Stock London Britain UK economy people
Hunt said it would not be possible to restore the aid budget to 0.7% of gross national income from its current level of 0.5%. Image Credit: AP

British finance minister Jeremy Hunt said on Thursday public spending would grow more slowly than the economy, with a real terms squeeze in spending in many departments, though overall spending in public services will rise over the next five years.

Hunt said just over half of the needed 55 billion pound ($65.2 billion) fiscal consolidation would come from cuts in spending.

“We are going to grow public spending - but we’re going to grow it slower than the economy,” Hunt said in a speech to parliament.

Hunt said for the remaining two years of the government’s Spending Review, it would protect the increases in departmental budgets it had already set out in cash terms, a sharp real terms cut given high rates of inflation.

“And we will then grow resource spending at 1 per cent a year in real terms, in the three years that follow,” Hunt said.

“Although departments will have to make efficiencies to deal with inflationary pressures in the next two years, this decision means overall spending in public services will continue to rise, in real terms, for the next five years.” Hunt said he would raise state retirement and welfare benefits payments by 10.1 per cent - in line with inflation.

Hunt said it would not be possible to restore the aid budget to 0.7 per cent of gross national income from its current level of 0.5 per cent because of the “significant shock to public finances”.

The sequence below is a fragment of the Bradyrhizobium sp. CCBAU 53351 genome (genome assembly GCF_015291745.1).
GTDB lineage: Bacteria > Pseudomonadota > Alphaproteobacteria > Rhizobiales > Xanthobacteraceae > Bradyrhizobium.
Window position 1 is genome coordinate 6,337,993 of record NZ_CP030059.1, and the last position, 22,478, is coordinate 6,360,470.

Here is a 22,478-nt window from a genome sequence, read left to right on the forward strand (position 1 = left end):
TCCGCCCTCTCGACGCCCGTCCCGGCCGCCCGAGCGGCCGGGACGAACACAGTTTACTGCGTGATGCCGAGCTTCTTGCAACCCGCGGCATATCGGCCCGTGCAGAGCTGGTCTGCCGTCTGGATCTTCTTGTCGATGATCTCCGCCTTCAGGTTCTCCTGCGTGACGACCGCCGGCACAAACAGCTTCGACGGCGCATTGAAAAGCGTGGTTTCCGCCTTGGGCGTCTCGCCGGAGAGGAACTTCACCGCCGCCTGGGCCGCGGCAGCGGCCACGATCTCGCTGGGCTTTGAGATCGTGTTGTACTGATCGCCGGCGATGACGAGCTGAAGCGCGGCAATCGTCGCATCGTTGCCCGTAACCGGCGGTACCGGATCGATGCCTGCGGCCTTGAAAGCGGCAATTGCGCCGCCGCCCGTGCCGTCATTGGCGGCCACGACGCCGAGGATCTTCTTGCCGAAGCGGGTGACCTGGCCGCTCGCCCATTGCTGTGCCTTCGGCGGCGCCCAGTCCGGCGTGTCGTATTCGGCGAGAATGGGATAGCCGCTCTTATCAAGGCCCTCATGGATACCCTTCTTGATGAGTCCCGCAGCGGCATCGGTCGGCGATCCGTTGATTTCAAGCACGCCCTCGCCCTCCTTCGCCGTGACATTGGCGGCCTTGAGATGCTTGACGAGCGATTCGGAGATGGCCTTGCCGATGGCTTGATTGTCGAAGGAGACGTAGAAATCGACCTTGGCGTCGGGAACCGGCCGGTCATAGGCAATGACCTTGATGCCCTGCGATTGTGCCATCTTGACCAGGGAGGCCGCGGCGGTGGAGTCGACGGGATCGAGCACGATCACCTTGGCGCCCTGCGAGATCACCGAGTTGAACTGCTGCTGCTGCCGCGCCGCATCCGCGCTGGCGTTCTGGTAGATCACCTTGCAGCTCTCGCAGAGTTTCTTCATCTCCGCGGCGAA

But he announced 3.3 billion pound increase in the National Health Service’s budget this year and next, and a rise in spending for social care and schools over the next two years.

The Office for Budget Responsibility said that funding increases for the NHS, social care and schools were largely offset by the reduction in aid spending.

It added that 1 per cent real terms increases in current departmental spending would reduce cash spending “by amounts rising to 22.2 billion in 2027-28,” compared to the prior assumption it would rise in line with nominal GDP.

Torsten Bell, chief executive of the Resolution Foundation think tank, said there were also real-terms cuts in investment spending.

He said that while there was “no good news for public services,” the fiscal statement did not represent a return to the austerity of the coalition government of 2010-2015, adding there were “smaller day-to-day cuts than expected”.

Hunt delayed a decision on increasing defence spending, saying a new integrated review on security policy was needed and he would update again in the next budget.